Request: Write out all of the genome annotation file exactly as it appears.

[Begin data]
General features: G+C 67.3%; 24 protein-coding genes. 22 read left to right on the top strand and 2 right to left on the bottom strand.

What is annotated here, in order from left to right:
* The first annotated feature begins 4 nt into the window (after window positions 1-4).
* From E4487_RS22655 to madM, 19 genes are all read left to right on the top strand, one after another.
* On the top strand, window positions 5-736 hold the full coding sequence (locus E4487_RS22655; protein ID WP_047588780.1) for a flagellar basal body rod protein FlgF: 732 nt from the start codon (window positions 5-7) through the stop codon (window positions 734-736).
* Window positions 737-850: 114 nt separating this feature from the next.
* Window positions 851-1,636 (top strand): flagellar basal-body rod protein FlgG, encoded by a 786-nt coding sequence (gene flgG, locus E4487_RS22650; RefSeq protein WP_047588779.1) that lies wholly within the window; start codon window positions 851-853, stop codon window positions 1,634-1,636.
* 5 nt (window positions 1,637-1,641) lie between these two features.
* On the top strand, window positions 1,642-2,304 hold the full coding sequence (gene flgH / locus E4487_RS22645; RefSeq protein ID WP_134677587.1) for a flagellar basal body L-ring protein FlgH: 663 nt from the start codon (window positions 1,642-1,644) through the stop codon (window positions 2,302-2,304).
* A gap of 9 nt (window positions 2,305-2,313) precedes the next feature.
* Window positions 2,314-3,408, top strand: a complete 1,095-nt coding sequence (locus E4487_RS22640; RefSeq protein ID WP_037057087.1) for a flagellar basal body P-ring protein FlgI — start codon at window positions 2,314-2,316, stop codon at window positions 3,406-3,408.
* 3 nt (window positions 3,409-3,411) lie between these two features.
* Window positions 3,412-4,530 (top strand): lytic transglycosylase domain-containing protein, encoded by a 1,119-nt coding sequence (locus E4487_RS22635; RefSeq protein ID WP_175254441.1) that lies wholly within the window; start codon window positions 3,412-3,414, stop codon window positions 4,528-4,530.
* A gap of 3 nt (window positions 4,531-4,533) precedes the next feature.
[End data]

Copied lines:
General features: G+C 67.3%; 24 protein-coding genes. 22 read left to right on the top strand and 2 right to left on the bottom strand.

What is annotated here, in order from left to right:
* The first annotated feature begins 4 nt into the window (after window positions 1-4).
* From E4487_RS22655 to madM, 19 genes are all read left to right on the top strand, one after another.
* On the top strand, window positions 5-736 hold the full coding sequence (locus E4487_RS22655; protein ID WP_047588780.1) for a flagellar basal body rod protein FlgF: 732 nt from the start codon (window positions 5-7) through the stop codon (window positions 734-736).
* Window positions 737-850: 114 nt separating this feature from the next.
* Window positions 851-1,636 (top strand): flagellar basal-body rod protein FlgG, encoded by a 786-nt coding sequence (gene flgG, locus E4487_RS22650; RefSeq protein WP_047588779.1) that lies wholly within the window; start codon window positions 851-853, stop codon window positions 1,634-1,636.
* 5 nt (window positions 1,637-1,641) lie between these two features.
* On the top strand, window positions 1,642-2,304 hold the full coding sequence (gene flgH / locus E4487_RS22645; RefSeq protein ID WP_134677587.1) for a flagellar basal body L-ring protein FlgH: 663 nt from the start codon (window positions 1,642-1,644) through the stop codon (window positions 2,302-2,304).
* A gap of 9 nt (window positions 2,305-2,313) precedes the next feature.
* Window positions 2,314-3,408, top strand: a complete 1,095-nt coding sequence (locus E4487_RS22640; RefSeq protein ID WP_037057087.1) for a flagellar basal body P-ring protein FlgI — start codon at window positions 2,314-2,316, stop codon at window positions 3,406-3,408.
* 3 nt (window positions 3,409-3,411) lie between these two features.
* Window positions 3,412-4,530 (top strand): lytic transglycosylase domain-containing protein, encoded by a 1,119-nt coding sequence (locus E4487_RS22635; RefSeq protein ID WP_175254441.1) that lies wholly within the window; start codon window positions 3,412-3,414, stop codon window positions 4,528-4,530.
* A gap of 3 nt (window positions 4,531-4,533) precedes the next feature.